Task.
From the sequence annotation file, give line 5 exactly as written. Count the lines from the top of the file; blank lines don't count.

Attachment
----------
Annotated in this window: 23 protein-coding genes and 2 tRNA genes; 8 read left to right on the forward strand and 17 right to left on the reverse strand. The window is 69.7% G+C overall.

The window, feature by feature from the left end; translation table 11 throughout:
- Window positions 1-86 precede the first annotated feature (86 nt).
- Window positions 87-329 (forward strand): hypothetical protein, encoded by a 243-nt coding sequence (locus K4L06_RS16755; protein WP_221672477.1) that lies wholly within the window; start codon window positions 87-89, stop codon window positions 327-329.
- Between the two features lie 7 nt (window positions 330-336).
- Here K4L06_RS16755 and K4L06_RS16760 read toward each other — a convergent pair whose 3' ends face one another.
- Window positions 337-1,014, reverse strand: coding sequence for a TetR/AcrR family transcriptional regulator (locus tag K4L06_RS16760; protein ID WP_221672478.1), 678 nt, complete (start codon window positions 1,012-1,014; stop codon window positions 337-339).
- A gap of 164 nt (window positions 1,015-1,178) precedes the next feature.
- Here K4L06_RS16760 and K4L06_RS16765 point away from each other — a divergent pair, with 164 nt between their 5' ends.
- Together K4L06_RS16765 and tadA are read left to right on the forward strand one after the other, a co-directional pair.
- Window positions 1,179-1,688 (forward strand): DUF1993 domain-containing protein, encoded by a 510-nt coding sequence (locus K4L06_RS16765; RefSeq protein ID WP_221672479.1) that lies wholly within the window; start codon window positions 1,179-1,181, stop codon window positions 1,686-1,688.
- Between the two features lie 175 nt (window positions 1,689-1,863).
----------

- Between the two features lie 7 nt (window positions 330-336).